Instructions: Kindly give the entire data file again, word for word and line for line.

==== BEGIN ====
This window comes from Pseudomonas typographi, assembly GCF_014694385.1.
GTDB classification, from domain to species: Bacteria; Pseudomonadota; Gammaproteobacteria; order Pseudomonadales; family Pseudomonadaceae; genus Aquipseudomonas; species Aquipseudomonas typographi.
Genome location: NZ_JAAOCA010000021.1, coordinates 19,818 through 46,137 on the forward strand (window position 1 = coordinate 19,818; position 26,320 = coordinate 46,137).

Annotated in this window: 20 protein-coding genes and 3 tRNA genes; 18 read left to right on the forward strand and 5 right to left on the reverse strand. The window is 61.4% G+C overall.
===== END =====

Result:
This window comes from Pseudomonas typographi, assembly GCF_014694385.1.
GTDB classification, from domain to species: Bacteria; Pseudomonadota; Gammaproteobacteria; order Pseudomonadales; family Pseudomonadaceae; genus Aquipseudomonas; species Aquipseudomonas typographi.
Genome location: NZ_JAAOCA010000021.1, coordinates 19,818 through 46,137 on the forward strand (window position 1 = coordinate 19,818; position 26,320 = coordinate 46,137).

Annotated in this window: 20 protein-coding genes and 3 tRNA genes; 18 read left to right on the forward strand and 5 right to left on the reverse strand. The window is 61.4% G+C overall.